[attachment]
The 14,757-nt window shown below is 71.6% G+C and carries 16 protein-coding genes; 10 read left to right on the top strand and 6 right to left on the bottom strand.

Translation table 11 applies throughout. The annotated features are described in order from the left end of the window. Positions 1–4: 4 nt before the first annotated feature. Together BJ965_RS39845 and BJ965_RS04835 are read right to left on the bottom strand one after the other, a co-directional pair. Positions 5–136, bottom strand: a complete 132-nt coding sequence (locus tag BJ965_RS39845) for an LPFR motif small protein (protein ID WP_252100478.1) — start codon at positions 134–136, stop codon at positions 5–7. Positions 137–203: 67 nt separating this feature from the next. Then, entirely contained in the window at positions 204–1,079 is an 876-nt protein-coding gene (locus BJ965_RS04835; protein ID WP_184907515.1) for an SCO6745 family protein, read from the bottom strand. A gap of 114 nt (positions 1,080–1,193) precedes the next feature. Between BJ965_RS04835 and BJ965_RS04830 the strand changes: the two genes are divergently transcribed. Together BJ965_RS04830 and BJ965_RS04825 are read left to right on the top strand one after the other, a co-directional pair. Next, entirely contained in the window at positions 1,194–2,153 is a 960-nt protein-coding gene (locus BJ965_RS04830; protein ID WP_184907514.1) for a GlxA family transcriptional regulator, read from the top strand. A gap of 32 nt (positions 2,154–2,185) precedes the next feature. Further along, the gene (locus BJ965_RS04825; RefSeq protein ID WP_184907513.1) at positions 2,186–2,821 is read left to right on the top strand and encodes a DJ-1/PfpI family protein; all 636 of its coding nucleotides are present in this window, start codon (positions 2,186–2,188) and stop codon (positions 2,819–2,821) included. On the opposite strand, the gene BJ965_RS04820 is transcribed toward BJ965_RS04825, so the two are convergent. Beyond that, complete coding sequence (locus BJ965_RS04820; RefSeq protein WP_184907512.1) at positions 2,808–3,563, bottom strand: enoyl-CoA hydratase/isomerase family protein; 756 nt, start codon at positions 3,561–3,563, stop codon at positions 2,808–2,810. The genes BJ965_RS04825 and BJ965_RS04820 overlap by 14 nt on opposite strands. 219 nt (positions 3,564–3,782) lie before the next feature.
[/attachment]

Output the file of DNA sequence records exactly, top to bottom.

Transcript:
The 14,757-nt window shown below is 71.6% G+C and carries 16 protein-coding genes; 10 read left to right on the top strand and 6 right to left on the bottom strand.

Translation table 11 applies throughout. The annotated features are described in order from the left end of the window. Positions 1–4: 4 nt before the first annotated feature. Together BJ965_RS39845 and BJ965_RS04835 are read right to left on the bottom strand one after the other, a co-directional pair. Positions 5–136, bottom strand: a complete 132-nt coding sequence (locus tag BJ965_RS39845) for an LPFR motif small protein (protein ID WP_252100478.1) — start codon at positions 134–136, stop codon at positions 5–7. Positions 137–203: 67 nt separating this feature from the next. Then, entirely contained in the window at positions 204–1,079 is an 876-nt protein-coding gene (locus BJ965_RS04835; protein ID WP_184907515.1) for an SCO6745 family protein, read from the bottom strand. A gap of 114 nt (positions 1,080–1,193) precedes the next feature. Between BJ965_RS04835 and BJ965_RS04830 the strand changes: the two genes are divergently transcribed. Together BJ965_RS04830 and BJ965_RS04825 are read left to right on the top strand one after the other, a co-directional pair. Next, entirely contained in the window at positions 1,194–2,153 is a 960-nt protein-coding gene (locus BJ965_RS04830; protein ID WP_184907514.1) for a GlxA family transcriptional regulator, read from the top strand. A gap of 32 nt (positions 2,154–2,185) precedes the next feature. Further along, the gene (locus BJ965_RS04825; RefSeq protein ID WP_184907513.1) at positions 2,186–2,821 is read left to right on the top strand and encodes a DJ-1/PfpI family protein; all 636 of its coding nucleotides are present in this window, start codon (positions 2,186–2,188) and stop codon (positions 2,819–2,821) included. On the opposite strand, the gene BJ965_RS04820 is transcribed toward BJ965_RS04825, so the two are convergent. Beyond that, complete coding sequence (locus BJ965_RS04820; RefSeq protein WP_184907512.1) at positions 2,808–3,563, bottom strand: enoyl-CoA hydratase/isomerase family protein; 756 nt, start codon at positions 3,561–3,563, stop codon at positions 2,808–2,810. The genes BJ965_RS04825 and BJ965_RS04820 overlap by 14 nt on opposite strands. 219 nt (positions 3,564–3,782) lie before the next feature.